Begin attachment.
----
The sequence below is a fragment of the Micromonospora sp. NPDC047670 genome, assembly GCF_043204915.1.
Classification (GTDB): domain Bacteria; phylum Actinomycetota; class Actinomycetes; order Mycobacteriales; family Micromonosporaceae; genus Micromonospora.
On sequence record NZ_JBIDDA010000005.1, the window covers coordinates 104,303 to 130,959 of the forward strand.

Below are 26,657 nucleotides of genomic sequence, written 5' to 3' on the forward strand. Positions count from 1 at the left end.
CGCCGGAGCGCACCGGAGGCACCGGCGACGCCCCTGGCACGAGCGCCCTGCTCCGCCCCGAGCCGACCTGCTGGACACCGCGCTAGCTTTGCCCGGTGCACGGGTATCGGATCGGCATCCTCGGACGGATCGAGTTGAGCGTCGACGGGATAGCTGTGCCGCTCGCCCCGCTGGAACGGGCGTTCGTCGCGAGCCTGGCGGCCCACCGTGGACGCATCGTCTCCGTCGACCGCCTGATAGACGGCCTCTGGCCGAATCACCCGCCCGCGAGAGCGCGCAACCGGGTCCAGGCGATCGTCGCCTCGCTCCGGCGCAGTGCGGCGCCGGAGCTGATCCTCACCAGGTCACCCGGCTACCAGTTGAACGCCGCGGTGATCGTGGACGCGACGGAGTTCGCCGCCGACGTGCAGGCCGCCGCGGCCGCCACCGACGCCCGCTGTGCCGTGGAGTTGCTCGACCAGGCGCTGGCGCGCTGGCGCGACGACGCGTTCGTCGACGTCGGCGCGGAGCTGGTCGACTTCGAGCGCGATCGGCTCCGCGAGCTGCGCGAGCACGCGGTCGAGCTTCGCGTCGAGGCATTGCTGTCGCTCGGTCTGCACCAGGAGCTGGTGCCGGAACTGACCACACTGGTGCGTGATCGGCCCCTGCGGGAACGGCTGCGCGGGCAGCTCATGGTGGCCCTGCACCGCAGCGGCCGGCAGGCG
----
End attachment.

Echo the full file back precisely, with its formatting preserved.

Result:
The sequence below is a fragment of the Micromonospora sp. NPDC047670 genome, assembly GCF_043204915.1.
Classification (GTDB): domain Bacteria; phylum Actinomycetota; class Actinomycetes; order Mycobacteriales; family Micromonosporaceae; genus Micromonospora.
On sequence record NZ_JBIDDA010000005.1, the window covers coordinates 104,303 to 130,959 of the forward strand.

Below are 26,657 nucleotides of genomic sequence, written 5' to 3' on the forward strand. Positions count from 1 at the left end.
CGCCGGAGCGCACCGGAGGCACCGGCGACGCCCCTGGCACGAGCGCCCTGCTCCGCCCCGAGCCGACCTGCTGGACACCGCGCTAGCTTTGCCCGGTGCACGGGTATCGGATCGGCATCCTCGGACGGATCGAGTTGAGCGTCGACGGGATAGCTGTGCCGCTCGCCCCGCTGGAACGGGCGTTCGTCGCGAGCCTGGCGGCCCACCGTGGACGCATCGTCTCCGTCGACCGCCTGATAGACGGCCTCTGGCCGAATCACCCGCCCGCGAGAGCGCGCAACCGGGTCCAGGCGATCGTCGCCTCGCTCCGGCGCAGTGCGGCGCCGGAGCTGATCCTCACCAGGTCACCCGGCTACCAGTTGAACGCCGCGGTGATCGTGGACGCGACGGAGTTCGCCGCCGACGTGCAGGCCGCCGCGGCCGCCACCGACGCCCGCTGTGCCGTGGAGTTGCTCGACCAGGCGCTGGCGCGCTGGCGCGACGACGCGTTCGTCGACGTCGGCGCGGAGCTGGTCGACTTCGAGCGCGATCGGCTCCGCGAGCTGCGCGAGCACGCGGTCGAGCTTCGCGTCGAGGCATTGCTGTCGCTCGGTCTGCACCAGGAGCTGGTGCCGGAACTGACCACACTGGTGCGTGATCGGCCCCTGCGGGAACGGCTGCGCGGGCAGCTCATGGTGGCCCTGCACCGCAGCGGCCGGCAGGCG